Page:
Not too long ago, I read a A Visit From the Goon Squad by Jennifer Egan. The Goon Squad, a novel told in shotgun narration, is about the memories of different people affiliated at different times in their lives, all converging around the rock music scene. The central characters are Bennie and Sasha--Bennie is a music guru of sort and Sasha is his assistant. The story begins with, and in a way, ends with these two characters. Everything in between, however, shows off Egan's style of humor, sophisticated prose, and attention to detail.
I was especially intrigued by Egan's handling of technology in her work, as she attempts to give us a glimpse of its impact on our future (practically reality in some cases) without making her story or our society appear wacky or like an episode of Star Trek. We first glimpse technological advancements near the end of the novel when Alex, who had a one-night fling with Sasha, is seeking employment with Bennie. During their meeting, where both men have their families present, Bennie and Alex discuss a has-been musician trying to make a comeback; Bennie says, "You've heard of him, Scotty Hausmann? He's doing well with the pointers." Alex explains to us that a "pointer" is "any child who could point [in an effort to] download music . . . these babies had not only revived a dead industry but [have] become the arbiters of musical success." Alex explains to the reader that he and his wife, Rebecca, have made the decision not to expose their daughter to hand-held devices until she's five (Alex sort of breaks this rule later in the novel).
The evolution of terminology is most intriguing in this story. The reader learns that students working on a marketing degree need to take physics classes to keep up with technological advancements. Alex tells us that Rebecca has a stellar academic reputation thanks to her research on "word casings," "a term she's invented for words that no longer had meaning outside quotation marks." Words that fit this description include: friend, real, story, change, identity, search, and cloud. Such words, Alex tells us, are devoid of meaning, because of their (over)usage on the Internet. As soon as I read this passage, I googled word casings to see if true research was being done on the subject. To my surprise, Egan invented the term all on her own. I can't help but think that some PhD student is missing out on framing her/his dissertation on this subject matter.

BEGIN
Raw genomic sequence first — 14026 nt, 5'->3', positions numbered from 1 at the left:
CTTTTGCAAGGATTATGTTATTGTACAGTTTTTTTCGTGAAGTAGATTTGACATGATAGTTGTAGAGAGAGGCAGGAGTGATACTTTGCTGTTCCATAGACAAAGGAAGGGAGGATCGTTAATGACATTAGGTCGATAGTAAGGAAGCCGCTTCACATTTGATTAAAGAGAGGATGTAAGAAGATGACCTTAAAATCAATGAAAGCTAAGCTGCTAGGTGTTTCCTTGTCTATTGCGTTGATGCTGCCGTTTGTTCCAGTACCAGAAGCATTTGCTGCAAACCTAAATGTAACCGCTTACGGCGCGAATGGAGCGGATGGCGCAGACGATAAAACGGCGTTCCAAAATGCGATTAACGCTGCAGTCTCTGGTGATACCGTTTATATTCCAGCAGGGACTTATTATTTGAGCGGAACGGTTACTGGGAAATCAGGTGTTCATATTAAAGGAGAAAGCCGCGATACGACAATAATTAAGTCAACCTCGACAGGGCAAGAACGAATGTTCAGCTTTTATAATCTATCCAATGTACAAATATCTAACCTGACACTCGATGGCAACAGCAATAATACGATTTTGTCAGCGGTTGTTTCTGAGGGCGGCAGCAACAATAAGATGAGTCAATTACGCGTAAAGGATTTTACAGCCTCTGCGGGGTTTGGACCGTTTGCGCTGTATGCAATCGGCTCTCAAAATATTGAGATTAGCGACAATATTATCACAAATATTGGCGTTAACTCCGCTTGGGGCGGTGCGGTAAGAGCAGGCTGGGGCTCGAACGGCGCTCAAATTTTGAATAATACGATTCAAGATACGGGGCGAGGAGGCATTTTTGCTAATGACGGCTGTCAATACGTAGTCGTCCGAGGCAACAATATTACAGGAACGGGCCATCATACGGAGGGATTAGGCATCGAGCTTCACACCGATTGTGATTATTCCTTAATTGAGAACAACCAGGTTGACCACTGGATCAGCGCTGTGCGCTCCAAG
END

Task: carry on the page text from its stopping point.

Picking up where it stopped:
Egan gives her readers many things to consider. It's no secret that corporations, retailers, franchises, however you would call them, market products directly to children. In this instance, children are induced with an unexpected power. Through their desires for certain types of toys, video games, apps, they become buyers and ultimately investors in the make up of our future; Egan's coining them pointers, clearly reveals the ease at which children have come to learn how to manipulate it.
Every so often we are exposed to stories in all types of media that analyze our understanding of friendship, because sites like Facebook and Myspace have redefined relationships for us. Similarly, a word like "search" no longer carries the same level of intensity when you compare typing a word into a search engine with roaming around your house looking for misplaced eyeglasses. There's less work involved, but something very intense is happening in history and semantics. The irony is in writing about these issues in a blog after reading the novel on my Kindle. There is an urge to prevent such changes, but doing so sounds like I'm trying to prevent the future, that is the essence of my generation and successive generations.
For reviews on A Visit From the Good Squad, visit:
Image courtesy of http://en.wikipedia.org/wiki/A_Visit_From_the_Goon_Squad.